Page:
White House outlines new investments to help families with kids fighting cancer

The White House on Thursday marked one year since President Biden relaunched the Cancer Moonshot initiative, announcing a series of new efforts to reduce cancer deaths and provide support to those getting treatment.

The National Cancer Institute will launch a new public-private partnership to assist families with children diagnosed with cancer, the White House said. The Childhood Cancer — Data Integration for Research, Education, Care, and Clinical Trials, or CC-DIRECT, will provide support to families to help them find ideal care for their child and participate in research initiatives like clinical trials and share data on optimal treatments.

The new program is a collaboration between the National Cancer Institute, the American Association for Cancer Research, the American Cancer Society, the Office fo the National Coordinator for Health Information Technology and several other groups.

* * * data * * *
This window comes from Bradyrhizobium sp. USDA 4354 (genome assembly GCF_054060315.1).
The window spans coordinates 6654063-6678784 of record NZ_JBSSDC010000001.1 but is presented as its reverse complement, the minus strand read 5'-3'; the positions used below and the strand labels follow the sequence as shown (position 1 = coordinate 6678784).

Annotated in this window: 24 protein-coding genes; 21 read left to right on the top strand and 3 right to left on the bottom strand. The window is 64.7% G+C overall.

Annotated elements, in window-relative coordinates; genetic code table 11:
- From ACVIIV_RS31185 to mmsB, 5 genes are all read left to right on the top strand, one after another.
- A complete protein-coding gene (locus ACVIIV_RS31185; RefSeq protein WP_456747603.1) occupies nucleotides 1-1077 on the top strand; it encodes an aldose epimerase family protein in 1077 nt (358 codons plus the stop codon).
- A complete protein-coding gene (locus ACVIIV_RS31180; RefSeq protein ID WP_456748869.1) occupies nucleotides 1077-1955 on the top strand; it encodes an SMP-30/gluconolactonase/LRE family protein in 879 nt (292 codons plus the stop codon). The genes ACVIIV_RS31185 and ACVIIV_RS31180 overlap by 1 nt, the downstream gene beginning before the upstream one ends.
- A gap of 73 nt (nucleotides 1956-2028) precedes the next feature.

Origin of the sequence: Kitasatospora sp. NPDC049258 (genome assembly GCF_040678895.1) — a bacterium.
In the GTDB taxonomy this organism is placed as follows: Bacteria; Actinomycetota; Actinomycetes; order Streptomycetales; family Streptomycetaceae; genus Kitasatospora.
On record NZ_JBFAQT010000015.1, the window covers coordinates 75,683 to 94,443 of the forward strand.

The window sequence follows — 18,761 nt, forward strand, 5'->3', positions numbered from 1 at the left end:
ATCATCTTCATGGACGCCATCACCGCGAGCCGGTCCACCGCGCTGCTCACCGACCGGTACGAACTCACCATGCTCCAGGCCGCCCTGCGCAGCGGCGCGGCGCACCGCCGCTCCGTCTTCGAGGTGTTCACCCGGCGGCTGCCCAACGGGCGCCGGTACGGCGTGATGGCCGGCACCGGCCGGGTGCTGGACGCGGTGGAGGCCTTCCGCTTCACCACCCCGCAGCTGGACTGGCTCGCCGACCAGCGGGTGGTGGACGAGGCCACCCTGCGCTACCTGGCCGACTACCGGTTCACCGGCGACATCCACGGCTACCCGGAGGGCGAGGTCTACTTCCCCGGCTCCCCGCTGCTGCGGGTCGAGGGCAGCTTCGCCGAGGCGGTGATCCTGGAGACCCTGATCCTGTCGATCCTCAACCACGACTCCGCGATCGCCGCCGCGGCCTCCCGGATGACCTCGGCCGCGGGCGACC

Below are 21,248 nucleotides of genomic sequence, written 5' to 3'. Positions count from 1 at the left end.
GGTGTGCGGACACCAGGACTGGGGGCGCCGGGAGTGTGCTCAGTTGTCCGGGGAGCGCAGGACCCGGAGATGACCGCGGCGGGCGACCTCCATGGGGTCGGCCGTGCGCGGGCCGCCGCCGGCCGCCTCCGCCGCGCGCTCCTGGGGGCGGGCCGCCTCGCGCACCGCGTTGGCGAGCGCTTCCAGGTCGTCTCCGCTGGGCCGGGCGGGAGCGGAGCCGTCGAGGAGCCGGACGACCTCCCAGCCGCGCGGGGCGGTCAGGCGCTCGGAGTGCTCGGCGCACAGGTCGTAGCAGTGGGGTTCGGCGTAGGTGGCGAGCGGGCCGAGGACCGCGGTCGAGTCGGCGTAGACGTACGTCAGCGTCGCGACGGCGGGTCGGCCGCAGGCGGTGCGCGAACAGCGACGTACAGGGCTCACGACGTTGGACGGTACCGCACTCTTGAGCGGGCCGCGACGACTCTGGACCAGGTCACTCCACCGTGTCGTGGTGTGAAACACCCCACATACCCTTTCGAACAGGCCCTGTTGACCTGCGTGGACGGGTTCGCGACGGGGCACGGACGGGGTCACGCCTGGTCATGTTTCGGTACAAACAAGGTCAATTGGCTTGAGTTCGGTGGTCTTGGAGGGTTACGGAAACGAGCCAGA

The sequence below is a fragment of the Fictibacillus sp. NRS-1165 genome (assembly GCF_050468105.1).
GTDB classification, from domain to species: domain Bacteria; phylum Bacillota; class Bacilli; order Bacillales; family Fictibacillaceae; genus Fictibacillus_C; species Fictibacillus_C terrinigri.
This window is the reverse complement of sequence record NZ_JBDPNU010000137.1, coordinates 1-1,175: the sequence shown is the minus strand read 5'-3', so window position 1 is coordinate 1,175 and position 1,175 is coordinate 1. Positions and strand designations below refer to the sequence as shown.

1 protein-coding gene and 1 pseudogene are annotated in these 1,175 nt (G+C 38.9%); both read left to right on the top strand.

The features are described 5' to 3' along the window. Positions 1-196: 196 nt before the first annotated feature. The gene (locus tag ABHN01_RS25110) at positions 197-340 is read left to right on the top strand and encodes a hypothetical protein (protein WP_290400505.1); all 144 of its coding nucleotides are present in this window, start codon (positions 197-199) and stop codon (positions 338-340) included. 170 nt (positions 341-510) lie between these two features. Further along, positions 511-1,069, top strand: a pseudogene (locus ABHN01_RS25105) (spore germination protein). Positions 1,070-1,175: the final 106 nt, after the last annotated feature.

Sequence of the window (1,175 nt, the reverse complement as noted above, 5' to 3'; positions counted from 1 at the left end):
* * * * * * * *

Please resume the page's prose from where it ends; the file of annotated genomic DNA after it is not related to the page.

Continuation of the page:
The White House also announced that the the Health Resources and Services Administration is awarding $10 million to improve access to cancer screenings to improve early detection. The funds will go to 22 National Cancer Institute-designated cancer centers, which will conduct patient outreach in their communities to promote early detection.

The Department of Health and Human Services is also launching a public-private partnership called CancerX, an innovation initiative to accelerate the development of biotech and health tech startups focused on cancer care, especially those with equity in mind.

The initiatives announced Thursday will be led by Biden’s “Cancer Cabinet,” which is made up of medical experts and roughly 20 administration officials from the White House, the Department of Commerce, the Department of Labor and other agencies.

Biden in February 2021 relaunched the Cancer Moonshot with the goal to cut the cancer death rate in half over the next 25 years and improve the lives of caregivers and cancer survivors. Biden oversaw the original moonshot initiative during the final years of the Obama administration.

The cause of ending cancer has been personal for Biden, whose son Beau Biden died of brain cancer in 2015 at the age of 46. The president has talked about ending cancer throughout his campaign and presidency, saying it would be a priority for him. He has also framed it as a bipartisan effort, meeting with members of both parties at the White House during his first year in office to discuss the effort.